Tulle Skirts, Fur, and Tavi Gevinson: Style in Scream Queens
Scream Queens is nothing if not a wild ride from start to finish every week. For all the series’ criticisms, there is one thing it definitely always is: unpredictable.
On a weekly basis, I’m entertained by strange turn-of-events, such as killers wearing Antonin Scalia masks, ice cream cone mascots being killed, and — my personal favorite — Jamie Lee Curtis up against Rookie‘s Tavi Gevinson in a fight over a man.
When I’m not busy being taken by storm by the show’s twists, turns, and insane sense of wit and humor, I’m captivated by the odd sense of style of its characters.
Let’s take a look at some characteristics used in the fashion and style choices for Scream Queen‘s characters and what they represent.
The use of fur is clearly a power move on this show, as the fur is almost exclusively worn by the ladies in power: the Chanels of the Kappa house, especially Chanel #1, the original Chanel Oberlin herself.
Chanel is depicted wearing fur in almost every episode. Fur, historically, is an expensive material that is frequently worn by those with money and power. This goes along nicely with the theme that Chanel #1 is cultivating, which is echoed in her Halloween costume as the powerful and revered First Lady and fashion icon Jackie O.
Capes are another show of power from Chanel #1, which makes sense, given that the Red Devil himself (herself? themselves? who knows…) wears a glaringly bright red cape. Chanel #1 exerts her power in a low-key way by dressing herself in capes, a symbol of power, which can be seen flowing behind her as she struts.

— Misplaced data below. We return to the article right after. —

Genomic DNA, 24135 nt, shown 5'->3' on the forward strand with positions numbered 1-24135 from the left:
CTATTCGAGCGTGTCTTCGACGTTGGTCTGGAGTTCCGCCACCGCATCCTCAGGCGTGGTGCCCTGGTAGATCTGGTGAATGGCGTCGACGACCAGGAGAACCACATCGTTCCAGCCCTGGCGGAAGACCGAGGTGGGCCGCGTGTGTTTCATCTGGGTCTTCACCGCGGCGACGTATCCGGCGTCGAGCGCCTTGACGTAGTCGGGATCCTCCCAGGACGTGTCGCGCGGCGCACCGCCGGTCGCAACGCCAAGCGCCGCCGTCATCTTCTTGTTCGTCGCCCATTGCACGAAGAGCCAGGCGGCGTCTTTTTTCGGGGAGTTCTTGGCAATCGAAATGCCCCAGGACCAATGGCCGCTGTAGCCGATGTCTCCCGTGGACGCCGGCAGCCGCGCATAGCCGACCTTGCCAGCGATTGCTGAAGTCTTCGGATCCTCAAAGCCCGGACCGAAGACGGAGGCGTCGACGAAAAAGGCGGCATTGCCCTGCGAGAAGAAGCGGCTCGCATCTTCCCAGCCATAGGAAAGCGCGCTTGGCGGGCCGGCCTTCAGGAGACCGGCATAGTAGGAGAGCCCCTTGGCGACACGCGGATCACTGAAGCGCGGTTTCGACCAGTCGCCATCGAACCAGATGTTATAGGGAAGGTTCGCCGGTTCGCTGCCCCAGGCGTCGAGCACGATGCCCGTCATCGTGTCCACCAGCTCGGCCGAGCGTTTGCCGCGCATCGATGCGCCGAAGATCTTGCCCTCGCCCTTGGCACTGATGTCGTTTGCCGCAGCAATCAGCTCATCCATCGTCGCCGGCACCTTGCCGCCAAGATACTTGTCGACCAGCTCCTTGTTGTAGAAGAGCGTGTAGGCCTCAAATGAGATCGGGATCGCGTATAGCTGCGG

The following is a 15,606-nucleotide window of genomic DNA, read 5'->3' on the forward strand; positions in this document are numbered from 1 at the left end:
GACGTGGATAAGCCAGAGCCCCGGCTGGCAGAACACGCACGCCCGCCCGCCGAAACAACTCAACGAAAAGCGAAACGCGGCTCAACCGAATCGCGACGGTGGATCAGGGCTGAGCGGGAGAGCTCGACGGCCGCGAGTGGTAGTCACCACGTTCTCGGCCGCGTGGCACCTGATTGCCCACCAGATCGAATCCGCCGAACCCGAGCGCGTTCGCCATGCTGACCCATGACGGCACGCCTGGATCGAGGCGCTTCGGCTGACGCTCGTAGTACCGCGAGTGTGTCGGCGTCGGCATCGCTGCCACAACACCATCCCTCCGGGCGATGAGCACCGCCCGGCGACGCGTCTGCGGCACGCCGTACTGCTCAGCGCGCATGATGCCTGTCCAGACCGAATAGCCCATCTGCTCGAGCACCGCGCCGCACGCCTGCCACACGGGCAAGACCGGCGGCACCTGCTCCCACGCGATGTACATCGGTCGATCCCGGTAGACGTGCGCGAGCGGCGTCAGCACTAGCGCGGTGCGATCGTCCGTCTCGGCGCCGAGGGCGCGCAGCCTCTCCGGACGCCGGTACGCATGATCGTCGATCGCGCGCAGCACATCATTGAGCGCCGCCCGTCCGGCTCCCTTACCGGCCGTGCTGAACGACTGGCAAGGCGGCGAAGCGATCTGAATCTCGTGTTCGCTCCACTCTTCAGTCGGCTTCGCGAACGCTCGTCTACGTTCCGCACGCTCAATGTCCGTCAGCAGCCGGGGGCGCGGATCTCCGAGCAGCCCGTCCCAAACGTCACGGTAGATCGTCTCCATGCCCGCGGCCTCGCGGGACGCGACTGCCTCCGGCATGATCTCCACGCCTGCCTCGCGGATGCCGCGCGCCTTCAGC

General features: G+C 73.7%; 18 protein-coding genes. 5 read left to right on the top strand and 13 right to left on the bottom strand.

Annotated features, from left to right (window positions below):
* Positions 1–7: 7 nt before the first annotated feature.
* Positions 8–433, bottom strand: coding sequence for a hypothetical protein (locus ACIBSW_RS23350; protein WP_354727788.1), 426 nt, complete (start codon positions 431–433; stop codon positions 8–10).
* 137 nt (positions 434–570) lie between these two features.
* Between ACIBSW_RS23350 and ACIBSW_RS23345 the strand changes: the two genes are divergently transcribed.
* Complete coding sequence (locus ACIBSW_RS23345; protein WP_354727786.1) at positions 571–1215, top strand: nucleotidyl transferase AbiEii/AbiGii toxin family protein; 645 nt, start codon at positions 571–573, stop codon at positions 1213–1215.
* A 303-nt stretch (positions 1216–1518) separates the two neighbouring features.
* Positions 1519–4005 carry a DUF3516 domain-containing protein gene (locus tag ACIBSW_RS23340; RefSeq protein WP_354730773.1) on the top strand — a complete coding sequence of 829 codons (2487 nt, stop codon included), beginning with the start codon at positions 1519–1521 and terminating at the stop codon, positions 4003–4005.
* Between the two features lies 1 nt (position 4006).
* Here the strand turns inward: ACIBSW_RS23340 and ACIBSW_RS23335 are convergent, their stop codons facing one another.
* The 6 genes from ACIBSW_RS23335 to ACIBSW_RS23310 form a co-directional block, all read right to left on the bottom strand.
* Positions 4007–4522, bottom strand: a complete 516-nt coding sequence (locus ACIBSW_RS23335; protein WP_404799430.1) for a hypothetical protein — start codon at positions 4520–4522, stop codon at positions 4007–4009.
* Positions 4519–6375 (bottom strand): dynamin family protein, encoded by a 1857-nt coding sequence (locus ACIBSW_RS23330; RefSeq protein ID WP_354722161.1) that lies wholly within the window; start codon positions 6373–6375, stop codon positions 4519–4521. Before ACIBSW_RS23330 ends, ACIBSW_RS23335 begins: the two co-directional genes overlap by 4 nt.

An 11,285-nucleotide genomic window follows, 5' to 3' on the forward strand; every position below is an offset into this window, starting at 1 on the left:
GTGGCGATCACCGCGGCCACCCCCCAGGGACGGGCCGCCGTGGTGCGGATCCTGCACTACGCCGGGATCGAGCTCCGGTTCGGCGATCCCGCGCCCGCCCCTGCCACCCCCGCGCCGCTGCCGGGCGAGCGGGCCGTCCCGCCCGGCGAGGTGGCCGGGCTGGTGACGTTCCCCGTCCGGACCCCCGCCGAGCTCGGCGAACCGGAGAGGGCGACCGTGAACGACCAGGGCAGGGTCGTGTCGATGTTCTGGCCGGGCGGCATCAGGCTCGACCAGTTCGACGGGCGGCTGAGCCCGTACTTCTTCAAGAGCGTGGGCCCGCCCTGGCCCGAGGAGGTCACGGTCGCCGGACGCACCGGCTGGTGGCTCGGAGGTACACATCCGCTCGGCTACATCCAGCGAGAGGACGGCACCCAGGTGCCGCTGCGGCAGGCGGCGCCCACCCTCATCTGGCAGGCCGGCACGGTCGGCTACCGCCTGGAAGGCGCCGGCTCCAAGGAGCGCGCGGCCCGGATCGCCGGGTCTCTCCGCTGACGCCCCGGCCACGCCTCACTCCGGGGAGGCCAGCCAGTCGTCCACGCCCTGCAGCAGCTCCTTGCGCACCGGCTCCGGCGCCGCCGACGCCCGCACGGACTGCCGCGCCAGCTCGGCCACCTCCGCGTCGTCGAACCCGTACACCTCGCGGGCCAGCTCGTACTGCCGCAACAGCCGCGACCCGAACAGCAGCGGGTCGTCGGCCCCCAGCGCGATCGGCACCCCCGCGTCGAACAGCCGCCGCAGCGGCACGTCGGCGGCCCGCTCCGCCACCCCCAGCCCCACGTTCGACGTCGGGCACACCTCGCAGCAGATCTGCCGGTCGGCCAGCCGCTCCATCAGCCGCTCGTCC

Tulle skirts are mostly worn by Chanel #3 and, along with her earmuffs, these are a hallmark of her differentiation from the other Chanels. #2 is also seen wearing a purple tulle skirt, but she doesn’t stay alive very long on this show, which causes viewers to wonder: Is being different the key to dying? (Most likely, since all of the unwanted pledges are now dead.)
When Tavi Gevinson, editor-in-chief of Rookie magazine, appeared in a guest episode as Feather, her character also donned tulle. Feather was a clear outsider from the beginning, destined to appear as a rival to Dean Munsch and as a source of character development for Munsch as well. Feather’s style did not fit in with any of the other young female characters, including Zayday and Grace, who are also intended to be outsiders.
This odd trend, at least, has a canon rationale laid out in the show. Chanel #3 once broke up with a guy who was so obsessed with her ears that he threatened to cut them off when the pair broke up.
Beyond the canonical explanation for the earmuffs, they also serve as a barrier between Chanel #3 and the rest of the world. As a character, Chanel #3 is portrayed as distant and aloof, as if she cares about very little. She doesn’t even seem fazed when Sam dies, despite their burgeoning sort-of romance. The earmuffs, then, seem to represent her inability to connect with others and to be vulnerable. Her ears were once a vulnerable part of her — but not anymore.
It’s interesting, of course, that Chanel #3’s earmuffs and style of dress in general are still so fuzzy and pastel in color. She still dresses in a way that’s consistent with the fashion sense of the other Chanel Kappa sisters, which shows that she still enjoys fitting in to some extent, despite her outward attitude.